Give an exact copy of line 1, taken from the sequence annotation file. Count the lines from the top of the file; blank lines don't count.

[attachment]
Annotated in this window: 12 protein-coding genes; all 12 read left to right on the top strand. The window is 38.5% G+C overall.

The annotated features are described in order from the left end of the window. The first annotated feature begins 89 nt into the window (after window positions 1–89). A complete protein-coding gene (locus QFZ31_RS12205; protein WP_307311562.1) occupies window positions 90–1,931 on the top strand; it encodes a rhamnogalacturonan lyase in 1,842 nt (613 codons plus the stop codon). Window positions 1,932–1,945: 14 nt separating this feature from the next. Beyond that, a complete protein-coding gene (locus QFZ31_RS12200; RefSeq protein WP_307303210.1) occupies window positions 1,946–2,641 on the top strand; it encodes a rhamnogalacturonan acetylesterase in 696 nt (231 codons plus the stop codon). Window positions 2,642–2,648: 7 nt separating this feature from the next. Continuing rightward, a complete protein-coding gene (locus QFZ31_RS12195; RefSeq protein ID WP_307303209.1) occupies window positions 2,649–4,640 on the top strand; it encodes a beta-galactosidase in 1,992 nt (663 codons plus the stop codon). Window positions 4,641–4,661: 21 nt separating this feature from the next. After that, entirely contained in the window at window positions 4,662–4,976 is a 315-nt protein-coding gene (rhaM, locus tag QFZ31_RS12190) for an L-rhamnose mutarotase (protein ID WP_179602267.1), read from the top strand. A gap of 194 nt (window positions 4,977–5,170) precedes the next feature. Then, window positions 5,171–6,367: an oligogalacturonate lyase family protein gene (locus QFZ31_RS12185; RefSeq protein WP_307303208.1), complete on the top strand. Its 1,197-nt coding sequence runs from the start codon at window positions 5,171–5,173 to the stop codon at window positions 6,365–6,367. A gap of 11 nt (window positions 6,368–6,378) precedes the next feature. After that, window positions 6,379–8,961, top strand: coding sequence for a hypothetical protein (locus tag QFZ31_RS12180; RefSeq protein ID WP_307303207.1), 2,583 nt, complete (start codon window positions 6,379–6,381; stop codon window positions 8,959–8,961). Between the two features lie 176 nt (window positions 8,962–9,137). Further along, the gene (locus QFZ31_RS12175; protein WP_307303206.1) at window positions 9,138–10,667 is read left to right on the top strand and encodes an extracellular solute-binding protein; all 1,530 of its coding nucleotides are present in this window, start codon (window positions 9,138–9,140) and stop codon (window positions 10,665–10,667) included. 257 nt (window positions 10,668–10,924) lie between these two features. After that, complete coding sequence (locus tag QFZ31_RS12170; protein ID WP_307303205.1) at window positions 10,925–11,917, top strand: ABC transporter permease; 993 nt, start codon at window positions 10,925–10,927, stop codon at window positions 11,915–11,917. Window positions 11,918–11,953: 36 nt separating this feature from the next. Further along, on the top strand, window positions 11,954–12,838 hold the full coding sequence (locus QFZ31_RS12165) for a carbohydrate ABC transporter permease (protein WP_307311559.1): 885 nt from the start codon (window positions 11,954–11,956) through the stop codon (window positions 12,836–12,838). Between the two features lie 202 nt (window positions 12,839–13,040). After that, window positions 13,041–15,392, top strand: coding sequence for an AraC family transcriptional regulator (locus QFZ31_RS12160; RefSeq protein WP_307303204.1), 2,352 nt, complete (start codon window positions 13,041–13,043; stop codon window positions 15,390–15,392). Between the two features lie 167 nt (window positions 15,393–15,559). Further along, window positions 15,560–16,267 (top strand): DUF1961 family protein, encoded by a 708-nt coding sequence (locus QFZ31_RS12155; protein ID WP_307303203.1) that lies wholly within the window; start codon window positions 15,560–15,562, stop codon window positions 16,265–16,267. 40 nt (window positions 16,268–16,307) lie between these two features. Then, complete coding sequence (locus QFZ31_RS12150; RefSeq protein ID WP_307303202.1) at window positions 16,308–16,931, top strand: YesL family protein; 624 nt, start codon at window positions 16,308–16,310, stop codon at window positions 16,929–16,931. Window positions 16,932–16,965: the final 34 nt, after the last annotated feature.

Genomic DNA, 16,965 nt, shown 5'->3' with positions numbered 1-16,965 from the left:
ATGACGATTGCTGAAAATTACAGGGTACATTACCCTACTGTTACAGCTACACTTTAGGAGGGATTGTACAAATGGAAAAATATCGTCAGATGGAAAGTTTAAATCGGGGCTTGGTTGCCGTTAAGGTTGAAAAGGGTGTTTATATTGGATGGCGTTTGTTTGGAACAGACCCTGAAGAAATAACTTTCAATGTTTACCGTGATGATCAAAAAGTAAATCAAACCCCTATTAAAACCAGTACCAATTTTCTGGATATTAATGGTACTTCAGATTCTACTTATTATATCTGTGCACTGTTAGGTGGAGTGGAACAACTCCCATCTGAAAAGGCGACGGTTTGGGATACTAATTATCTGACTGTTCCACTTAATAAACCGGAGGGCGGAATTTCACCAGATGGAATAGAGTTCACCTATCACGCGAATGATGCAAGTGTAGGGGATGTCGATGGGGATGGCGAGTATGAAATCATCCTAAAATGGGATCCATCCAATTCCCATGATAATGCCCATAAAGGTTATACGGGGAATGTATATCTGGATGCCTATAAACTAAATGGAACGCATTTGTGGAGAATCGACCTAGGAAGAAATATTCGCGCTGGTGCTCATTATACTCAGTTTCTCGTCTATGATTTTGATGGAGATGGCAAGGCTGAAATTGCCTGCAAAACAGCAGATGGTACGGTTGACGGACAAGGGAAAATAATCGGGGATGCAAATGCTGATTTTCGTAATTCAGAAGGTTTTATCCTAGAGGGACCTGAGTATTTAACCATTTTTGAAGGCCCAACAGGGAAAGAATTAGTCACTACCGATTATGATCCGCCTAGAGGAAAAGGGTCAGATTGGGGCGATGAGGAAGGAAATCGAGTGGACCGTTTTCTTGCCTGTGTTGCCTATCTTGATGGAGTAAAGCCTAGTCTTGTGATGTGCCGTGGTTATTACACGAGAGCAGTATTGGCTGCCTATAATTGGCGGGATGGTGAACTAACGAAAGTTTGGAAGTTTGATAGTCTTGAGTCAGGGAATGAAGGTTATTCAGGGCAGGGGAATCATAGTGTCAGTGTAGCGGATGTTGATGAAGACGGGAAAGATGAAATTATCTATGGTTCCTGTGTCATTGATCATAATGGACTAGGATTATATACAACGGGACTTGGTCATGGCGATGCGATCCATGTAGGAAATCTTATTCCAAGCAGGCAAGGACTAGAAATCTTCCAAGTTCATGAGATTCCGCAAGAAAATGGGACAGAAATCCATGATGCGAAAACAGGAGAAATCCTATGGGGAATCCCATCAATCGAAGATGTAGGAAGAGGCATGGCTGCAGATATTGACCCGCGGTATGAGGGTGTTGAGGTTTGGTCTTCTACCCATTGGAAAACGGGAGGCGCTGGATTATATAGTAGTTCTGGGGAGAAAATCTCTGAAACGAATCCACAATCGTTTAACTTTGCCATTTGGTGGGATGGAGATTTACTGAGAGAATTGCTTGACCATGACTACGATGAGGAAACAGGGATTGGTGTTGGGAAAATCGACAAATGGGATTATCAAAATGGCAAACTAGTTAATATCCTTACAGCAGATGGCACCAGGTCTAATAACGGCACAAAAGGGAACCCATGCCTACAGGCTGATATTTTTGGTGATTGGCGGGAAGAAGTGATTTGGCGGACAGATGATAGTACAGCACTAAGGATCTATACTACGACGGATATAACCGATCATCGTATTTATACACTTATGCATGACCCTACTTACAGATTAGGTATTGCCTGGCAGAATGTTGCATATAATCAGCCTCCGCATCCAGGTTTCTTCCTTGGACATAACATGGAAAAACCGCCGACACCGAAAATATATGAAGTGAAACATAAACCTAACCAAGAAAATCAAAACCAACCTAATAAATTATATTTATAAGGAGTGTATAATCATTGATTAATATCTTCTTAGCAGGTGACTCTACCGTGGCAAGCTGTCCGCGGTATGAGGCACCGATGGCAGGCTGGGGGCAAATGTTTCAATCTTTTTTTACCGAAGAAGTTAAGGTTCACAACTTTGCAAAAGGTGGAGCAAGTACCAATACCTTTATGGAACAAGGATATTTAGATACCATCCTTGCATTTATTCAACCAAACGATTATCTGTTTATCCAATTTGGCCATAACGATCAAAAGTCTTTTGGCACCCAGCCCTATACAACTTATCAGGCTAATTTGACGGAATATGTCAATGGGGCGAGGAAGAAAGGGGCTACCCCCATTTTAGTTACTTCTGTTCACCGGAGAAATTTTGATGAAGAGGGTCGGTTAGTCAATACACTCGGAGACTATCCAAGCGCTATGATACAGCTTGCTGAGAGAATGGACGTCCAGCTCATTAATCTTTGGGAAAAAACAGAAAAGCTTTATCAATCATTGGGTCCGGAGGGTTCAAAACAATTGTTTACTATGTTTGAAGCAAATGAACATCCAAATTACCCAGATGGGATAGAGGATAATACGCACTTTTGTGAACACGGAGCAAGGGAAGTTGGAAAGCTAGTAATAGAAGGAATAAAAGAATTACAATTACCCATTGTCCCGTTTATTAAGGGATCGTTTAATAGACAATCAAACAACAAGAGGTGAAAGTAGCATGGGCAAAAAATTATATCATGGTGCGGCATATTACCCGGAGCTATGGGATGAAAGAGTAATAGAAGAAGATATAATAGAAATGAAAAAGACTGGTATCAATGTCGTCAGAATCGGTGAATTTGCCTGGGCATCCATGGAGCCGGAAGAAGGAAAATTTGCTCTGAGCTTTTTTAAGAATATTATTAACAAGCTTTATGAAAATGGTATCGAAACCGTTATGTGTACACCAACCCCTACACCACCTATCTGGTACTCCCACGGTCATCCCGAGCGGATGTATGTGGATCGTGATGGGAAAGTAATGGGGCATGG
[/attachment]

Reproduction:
Annotated in this window: 12 protein-coding genes; all 12 read left to right on the top strand. The window is 38.5% G+C overall.